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N2 - Objective: The introduction of oral cancer therapies presents new challenges to delivery of quality cancer care. Little is known about how patients and providers address and overcome these challenges. We conducted a qualitative study exploring the range of patient and provider perspectives on oral cancer therapies. Methods: We conducted semi-structured interviews with patients and providers at a tertiary referral center and county safety-net hospital in Dallas, TX. Interviews probed perspectives on differences between parenteral chemotherapy and oral therapies, adherence, communication, and cost/insurance. Interview transcripts were analyzed thematically using a deductively-driven coding scheme corresponding to the interview guide. Results: We conducted 22 patient (13 at tertiary referral center, 9 at safety-net hospital) and 10 provider (7 oncologists, 2 nurses, 1 pharmacist) interviews. Key themes from interviews included: (1) differences in parenteral chemotherapy vs. oral therapy; (2) adherence and dosing; and (3) experiences related to cost and communication. Conclusions: Nearly all providers described challenges engaging with and educating patients about oral cancer therapies. Despite our initial hypothesis, safety-net patients encountered few barriers accessing oral therapies compared to patients receiving care in the tertiary referral center. Practice implications:: Our findings will guide future interventions to monitor and support cancer patients receiving oral therapies.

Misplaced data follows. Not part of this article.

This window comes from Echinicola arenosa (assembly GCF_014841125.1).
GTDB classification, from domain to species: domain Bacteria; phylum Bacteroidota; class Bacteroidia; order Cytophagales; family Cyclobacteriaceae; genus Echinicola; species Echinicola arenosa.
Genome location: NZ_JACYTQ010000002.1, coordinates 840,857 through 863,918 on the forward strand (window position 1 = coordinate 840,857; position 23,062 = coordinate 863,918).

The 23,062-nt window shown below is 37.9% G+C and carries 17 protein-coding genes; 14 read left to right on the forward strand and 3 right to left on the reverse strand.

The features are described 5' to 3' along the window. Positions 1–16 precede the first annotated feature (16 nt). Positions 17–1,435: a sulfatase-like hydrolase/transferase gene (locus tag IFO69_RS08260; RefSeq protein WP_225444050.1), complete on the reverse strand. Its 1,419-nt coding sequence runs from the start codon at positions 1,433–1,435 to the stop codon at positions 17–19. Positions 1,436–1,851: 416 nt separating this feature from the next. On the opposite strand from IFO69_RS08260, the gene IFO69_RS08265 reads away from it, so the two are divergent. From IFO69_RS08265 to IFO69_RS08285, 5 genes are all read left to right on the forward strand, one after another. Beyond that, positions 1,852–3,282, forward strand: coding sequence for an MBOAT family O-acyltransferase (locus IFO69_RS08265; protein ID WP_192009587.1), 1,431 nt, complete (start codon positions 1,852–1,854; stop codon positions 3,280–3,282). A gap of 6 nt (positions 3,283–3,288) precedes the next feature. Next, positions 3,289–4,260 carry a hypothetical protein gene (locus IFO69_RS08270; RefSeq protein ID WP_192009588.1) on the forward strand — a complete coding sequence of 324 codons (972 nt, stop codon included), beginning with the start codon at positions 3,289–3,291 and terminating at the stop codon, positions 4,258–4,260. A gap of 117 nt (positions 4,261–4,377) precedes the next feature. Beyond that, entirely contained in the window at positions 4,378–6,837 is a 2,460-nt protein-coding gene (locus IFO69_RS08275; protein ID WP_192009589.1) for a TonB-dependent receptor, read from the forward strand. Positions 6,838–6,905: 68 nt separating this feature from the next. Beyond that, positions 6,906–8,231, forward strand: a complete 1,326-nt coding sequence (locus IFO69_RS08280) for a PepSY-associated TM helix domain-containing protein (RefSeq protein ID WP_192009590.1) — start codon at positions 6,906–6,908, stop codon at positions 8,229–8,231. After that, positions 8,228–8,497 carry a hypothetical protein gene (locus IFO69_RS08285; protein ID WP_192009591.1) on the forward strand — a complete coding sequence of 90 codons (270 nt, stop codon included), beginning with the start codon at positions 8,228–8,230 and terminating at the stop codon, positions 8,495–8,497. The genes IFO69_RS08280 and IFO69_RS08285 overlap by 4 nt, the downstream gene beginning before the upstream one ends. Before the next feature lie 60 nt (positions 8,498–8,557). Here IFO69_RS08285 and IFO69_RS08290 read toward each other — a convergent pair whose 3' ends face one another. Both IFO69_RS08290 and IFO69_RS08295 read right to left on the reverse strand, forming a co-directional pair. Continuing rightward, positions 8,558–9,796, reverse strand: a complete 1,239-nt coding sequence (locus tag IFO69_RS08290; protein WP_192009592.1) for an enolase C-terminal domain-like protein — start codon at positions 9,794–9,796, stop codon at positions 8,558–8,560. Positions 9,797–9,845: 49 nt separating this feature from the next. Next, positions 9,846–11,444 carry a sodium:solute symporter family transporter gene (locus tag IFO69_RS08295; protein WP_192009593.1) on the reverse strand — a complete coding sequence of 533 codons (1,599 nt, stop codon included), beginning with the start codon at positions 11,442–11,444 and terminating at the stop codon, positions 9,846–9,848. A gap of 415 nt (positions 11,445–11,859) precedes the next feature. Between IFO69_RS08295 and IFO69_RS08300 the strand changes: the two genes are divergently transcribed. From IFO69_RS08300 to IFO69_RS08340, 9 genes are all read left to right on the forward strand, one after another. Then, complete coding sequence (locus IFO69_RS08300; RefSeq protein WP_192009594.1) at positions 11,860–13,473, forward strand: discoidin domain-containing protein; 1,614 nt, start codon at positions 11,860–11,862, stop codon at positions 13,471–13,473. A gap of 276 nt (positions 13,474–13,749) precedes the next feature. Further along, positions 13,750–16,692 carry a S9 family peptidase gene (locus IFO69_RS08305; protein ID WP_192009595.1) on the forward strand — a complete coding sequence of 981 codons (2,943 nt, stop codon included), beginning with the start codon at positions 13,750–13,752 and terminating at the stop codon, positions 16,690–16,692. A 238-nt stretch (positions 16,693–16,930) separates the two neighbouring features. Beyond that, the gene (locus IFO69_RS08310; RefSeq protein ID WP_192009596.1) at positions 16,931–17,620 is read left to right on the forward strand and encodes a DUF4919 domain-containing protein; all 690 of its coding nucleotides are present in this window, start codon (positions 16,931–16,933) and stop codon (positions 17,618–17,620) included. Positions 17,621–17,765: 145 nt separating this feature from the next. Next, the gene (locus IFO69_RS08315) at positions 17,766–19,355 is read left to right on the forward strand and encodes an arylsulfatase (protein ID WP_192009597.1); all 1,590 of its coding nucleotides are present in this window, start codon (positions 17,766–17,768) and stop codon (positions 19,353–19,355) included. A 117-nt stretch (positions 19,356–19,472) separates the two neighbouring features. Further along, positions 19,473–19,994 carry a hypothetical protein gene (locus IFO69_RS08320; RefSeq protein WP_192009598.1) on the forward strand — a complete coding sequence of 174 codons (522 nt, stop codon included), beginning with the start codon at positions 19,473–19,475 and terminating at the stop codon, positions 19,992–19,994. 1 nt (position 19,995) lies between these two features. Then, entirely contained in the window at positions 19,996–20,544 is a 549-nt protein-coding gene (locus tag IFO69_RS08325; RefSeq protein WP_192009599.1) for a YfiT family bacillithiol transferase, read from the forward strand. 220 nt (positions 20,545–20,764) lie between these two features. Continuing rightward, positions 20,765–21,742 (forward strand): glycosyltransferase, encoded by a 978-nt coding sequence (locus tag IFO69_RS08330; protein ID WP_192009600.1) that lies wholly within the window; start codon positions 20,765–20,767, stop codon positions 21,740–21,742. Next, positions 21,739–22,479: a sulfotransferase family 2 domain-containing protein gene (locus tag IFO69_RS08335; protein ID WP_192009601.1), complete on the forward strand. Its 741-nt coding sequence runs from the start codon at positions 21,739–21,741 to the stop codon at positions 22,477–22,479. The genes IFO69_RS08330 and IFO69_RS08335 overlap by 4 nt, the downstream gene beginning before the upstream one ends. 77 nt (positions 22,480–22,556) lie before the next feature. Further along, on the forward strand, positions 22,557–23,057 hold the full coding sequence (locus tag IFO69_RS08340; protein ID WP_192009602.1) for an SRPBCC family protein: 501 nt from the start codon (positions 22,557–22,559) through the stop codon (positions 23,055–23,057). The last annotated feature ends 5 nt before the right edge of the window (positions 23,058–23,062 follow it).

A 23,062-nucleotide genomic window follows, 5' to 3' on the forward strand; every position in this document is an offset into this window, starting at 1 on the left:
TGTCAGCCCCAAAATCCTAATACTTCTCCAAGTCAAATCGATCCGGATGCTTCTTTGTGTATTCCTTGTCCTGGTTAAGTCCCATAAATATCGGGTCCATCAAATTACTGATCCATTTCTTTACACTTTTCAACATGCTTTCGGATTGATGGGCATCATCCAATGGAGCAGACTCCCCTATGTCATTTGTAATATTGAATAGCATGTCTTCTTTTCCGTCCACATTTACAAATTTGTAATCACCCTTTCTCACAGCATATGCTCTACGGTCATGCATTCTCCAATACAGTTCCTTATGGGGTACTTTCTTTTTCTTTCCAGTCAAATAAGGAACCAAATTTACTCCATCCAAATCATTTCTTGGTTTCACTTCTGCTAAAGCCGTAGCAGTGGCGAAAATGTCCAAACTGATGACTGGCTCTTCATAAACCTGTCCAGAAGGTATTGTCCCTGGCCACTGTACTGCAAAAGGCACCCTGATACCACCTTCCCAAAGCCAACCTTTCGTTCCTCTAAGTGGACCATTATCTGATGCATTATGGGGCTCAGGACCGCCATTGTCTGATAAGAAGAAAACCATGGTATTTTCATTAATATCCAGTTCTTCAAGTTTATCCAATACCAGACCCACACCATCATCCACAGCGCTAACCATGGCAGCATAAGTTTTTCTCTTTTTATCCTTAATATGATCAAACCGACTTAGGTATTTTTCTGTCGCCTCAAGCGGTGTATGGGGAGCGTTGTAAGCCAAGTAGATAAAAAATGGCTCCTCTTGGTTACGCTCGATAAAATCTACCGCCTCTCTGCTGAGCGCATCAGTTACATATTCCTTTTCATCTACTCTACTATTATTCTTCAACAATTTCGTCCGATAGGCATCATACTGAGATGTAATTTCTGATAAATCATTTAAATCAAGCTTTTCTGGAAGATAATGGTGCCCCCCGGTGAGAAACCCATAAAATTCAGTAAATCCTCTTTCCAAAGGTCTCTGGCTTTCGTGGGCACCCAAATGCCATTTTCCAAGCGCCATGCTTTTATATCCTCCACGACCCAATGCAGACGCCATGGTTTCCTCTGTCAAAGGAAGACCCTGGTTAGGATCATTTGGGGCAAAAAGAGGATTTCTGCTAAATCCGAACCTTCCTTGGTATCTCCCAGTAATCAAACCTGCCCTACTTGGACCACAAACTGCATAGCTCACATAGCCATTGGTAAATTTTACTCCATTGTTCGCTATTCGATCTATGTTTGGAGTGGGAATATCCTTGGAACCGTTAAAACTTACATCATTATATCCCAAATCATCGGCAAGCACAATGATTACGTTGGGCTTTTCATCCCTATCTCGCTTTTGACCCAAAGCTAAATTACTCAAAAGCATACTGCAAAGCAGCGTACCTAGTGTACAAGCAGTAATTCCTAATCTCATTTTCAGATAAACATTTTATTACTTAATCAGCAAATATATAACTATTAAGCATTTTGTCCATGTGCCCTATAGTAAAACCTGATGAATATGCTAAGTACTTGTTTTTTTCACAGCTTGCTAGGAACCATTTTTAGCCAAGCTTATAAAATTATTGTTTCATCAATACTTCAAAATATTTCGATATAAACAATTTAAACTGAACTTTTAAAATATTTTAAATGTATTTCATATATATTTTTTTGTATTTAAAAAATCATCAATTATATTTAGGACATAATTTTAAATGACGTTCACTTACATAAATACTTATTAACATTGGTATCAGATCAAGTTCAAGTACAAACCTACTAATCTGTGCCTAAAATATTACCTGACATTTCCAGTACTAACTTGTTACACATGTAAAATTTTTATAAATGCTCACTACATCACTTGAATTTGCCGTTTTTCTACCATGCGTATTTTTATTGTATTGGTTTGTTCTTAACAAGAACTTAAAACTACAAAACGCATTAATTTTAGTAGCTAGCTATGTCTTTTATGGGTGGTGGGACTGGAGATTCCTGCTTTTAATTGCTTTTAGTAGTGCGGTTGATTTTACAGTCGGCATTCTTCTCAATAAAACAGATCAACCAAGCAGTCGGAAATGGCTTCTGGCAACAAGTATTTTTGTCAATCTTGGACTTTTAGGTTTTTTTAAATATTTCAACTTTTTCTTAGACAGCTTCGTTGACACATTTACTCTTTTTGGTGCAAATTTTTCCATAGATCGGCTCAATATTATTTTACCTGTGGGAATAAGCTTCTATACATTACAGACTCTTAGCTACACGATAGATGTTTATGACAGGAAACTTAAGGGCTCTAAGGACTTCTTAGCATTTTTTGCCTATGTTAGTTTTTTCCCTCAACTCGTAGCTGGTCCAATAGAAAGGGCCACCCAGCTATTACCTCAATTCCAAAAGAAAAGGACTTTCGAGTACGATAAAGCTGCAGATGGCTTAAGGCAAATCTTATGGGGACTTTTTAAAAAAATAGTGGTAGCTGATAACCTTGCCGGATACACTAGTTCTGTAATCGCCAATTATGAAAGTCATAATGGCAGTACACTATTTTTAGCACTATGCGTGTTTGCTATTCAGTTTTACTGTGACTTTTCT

AB - Objective: The introduction of oral cancer therapies presents new challenges to delivery of quality cancer care. Little is known about how patients and providers address and overcome these challenges. We conducted a qualitative study exploring the range of patient and provider perspectives on oral cancer therapies. Methods: We conducted semi-structured interviews with patients and providers at a tertiary referral center and county safety-net hospital in Dallas, TX. Interviews probed perspectives on differences between parenteral chemotherapy and oral therapies, adherence, communication, and cost/insurance. Interview transcripts were analyzed thematically using a deductively-driven coding scheme corresponding to the interview guide. Results: We conducted 22 patient (13 at tertiary referral center, 9 at safety-net hospital) and 10 provider (7 oncologists, 2 nurses, 1 pharmacist) interviews. Key themes from interviews included: (1) differences in parenteral chemotherapy vs. oral therapy; (2) adherence and dosing; and (3) experiences related to cost and communication. Conclusions: Nearly all providers described challenges engaging with and educating patients about oral cancer therapies. Despite our initial hypothesis, safety-net patients encountered few barriers accessing oral therapies compared to patients receiving care in the tertiary referral center. Practice implications:: Our findings will guide future interventions to monitor and support cancer patients receiving oral therapies.